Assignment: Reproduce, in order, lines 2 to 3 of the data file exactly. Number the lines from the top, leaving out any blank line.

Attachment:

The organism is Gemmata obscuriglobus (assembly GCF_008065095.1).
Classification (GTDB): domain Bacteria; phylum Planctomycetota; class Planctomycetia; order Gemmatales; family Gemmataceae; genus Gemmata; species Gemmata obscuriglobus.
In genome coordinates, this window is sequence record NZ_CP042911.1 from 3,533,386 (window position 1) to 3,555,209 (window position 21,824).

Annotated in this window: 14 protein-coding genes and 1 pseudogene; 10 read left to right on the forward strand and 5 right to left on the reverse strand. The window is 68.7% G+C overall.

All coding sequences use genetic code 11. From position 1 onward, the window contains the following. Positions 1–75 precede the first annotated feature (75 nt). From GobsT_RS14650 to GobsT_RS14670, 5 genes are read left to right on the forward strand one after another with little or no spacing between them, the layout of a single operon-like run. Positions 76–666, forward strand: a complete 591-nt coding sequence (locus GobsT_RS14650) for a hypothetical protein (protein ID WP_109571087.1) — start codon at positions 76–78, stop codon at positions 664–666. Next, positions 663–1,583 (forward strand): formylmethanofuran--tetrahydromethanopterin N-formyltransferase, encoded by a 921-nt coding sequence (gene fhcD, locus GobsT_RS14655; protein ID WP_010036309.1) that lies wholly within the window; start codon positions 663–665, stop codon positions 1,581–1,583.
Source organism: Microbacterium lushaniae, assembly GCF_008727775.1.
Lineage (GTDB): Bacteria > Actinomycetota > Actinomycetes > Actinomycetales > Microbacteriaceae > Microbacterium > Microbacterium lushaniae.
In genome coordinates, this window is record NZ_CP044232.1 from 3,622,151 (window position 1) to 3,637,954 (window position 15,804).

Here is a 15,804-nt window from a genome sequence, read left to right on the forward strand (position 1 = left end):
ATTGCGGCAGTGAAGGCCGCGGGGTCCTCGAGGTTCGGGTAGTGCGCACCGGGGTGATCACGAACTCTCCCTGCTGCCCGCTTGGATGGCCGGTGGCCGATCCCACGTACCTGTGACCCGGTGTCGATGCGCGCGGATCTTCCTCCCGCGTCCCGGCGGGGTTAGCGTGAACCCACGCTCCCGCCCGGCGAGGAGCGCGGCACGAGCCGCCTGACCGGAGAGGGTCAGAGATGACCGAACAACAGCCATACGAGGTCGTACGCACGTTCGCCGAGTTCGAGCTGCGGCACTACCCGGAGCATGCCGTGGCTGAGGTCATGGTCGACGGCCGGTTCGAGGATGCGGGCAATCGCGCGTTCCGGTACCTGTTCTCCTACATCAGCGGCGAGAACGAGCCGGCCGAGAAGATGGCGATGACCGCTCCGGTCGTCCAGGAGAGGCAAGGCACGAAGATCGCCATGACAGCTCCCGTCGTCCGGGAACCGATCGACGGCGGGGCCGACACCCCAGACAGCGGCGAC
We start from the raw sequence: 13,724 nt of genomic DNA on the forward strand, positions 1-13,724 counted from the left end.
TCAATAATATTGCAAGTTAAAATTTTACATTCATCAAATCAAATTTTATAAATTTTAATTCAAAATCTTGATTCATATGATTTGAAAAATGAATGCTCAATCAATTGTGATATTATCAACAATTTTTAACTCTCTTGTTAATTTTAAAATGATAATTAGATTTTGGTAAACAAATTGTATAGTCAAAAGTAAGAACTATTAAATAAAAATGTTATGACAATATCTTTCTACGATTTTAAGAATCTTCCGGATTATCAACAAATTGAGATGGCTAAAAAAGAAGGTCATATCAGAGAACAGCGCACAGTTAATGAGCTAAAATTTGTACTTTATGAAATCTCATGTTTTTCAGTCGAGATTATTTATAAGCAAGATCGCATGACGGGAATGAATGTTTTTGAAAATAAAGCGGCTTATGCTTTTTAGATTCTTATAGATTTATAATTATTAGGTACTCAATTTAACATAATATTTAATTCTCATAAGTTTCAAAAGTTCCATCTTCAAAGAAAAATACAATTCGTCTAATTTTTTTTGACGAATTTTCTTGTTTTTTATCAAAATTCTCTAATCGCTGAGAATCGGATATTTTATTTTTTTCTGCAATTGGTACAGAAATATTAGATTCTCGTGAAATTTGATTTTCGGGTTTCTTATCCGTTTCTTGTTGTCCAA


Classification (GTDB): domain Bacteria; phylum Planctomycetota; class Planctomycetia; order Gemmatales; family Gemmataceae; genus Gemmata; species Gemmata obscuriglobus.
In genome coordinates, this window is sequence record NZ_CP042911.1 from 3,533,386 (window position 1) to 3,555,209 (window position 21,824).